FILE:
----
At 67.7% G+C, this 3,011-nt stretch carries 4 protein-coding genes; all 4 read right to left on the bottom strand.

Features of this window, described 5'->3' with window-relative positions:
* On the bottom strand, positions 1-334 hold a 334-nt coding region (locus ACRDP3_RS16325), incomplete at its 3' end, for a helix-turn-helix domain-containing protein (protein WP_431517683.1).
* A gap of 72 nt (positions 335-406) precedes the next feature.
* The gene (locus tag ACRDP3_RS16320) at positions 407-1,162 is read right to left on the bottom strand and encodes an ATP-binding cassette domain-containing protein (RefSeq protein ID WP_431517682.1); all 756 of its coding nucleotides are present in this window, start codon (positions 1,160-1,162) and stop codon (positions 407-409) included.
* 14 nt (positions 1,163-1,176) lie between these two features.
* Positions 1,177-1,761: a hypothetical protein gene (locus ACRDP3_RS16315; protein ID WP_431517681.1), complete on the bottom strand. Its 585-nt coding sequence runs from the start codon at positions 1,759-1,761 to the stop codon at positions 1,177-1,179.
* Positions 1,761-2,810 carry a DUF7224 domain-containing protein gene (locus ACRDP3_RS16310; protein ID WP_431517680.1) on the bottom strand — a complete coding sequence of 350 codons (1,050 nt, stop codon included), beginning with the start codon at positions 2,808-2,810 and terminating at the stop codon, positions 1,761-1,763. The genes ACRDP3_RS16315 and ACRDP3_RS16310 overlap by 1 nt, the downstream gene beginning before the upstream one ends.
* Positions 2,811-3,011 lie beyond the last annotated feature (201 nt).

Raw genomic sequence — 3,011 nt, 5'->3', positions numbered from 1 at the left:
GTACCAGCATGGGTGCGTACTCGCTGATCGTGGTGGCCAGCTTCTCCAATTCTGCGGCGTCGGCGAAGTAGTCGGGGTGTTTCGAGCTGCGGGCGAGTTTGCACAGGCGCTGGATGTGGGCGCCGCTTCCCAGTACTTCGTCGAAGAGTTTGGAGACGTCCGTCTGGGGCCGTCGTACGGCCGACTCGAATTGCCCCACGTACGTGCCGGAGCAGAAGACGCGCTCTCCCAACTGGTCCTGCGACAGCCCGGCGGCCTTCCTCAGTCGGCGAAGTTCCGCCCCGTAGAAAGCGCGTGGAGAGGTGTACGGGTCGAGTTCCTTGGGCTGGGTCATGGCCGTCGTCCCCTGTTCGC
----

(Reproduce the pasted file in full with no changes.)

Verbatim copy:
At 67.7% G+C, this 3,011-nt stretch carries 4 protein-coding genes; all 4 read right to left on the bottom strand.

Features of this window, described 5'->3' with window-relative positions:
* On the bottom strand, positions 1-334 hold a 334-nt coding region (locus ACRDP3_RS16325), incomplete at its 3' end, for a helix-turn-helix domain-containing protein (protein WP_431517683.1).
* A gap of 72 nt (positions 335-406) precedes the next feature.
* The gene (locus tag ACRDP3_RS16320) at positions 407-1,162 is read right to left on the bottom strand and encodes an ATP-binding cassette domain-containing protein (RefSeq protein ID WP_431517682.1); all 756 of its coding nucleotides are present in this window, start codon (positions 1,160-1,162) and stop codon (positions 407-409) included.
* 14 nt (positions 1,163-1,176) lie between these two features.
* Positions 1,177-1,761: a hypothetical protein gene (locus ACRDP3_RS16315; protein ID WP_431517681.1), complete on the bottom strand. Its 585-nt coding sequence runs from the start codon at positions 1,759-1,761 to the stop codon at positions 1,177-1,179.
* Positions 1,761-2,810 carry a DUF7224 domain-containing protein gene (locus ACRDP3_RS16310; protein ID WP_431517680.1) on the bottom strand — a complete coding sequence of 350 codons (1,050 nt, stop codon included), beginning with the start codon at positions 2,808-2,810 and terminating at the stop codon, positions 1,761-1,763. The genes ACRDP3_RS16315 and ACRDP3_RS16310 overlap by 1 nt, the downstream gene beginning before the upstream one ends.
* Positions 2,811-3,011 lie beyond the last annotated feature (201 nt).

Raw genomic sequence — 3,011 nt, 5'->3', positions numbered from 1 at the left:
GTACCAGCATGGGTGCGTACTCGCTGATCGTGGTGGCCAGCTTCTCCAATTCTGCGGCGTCGGCGAAGTAGTCGGGGTGTTTCGAGCTGCGGGCGAGTTTGCACAGGCGCTGGATGTGGGCGCCGCTTCCCAGTACTTCGTCGAAGAGTTTGGAGACGTCCGTCTGGGGCCGTCGTACGGCCGACTCGAATTGCCCCACGTACGTGCCGGAGCAGAAGACGCGCTCTCCCAACTGGTCCTGCGACAGCCCGGCGGCCTTCCTCAGTCGGCGAAGTTCCGCCCCGTAGAAAGCGCGTGGAGAGGTGTACGGGTCGAGTTCCTTGGGCTGGGTCATGGCCGTCGTCCCCTGTTCGC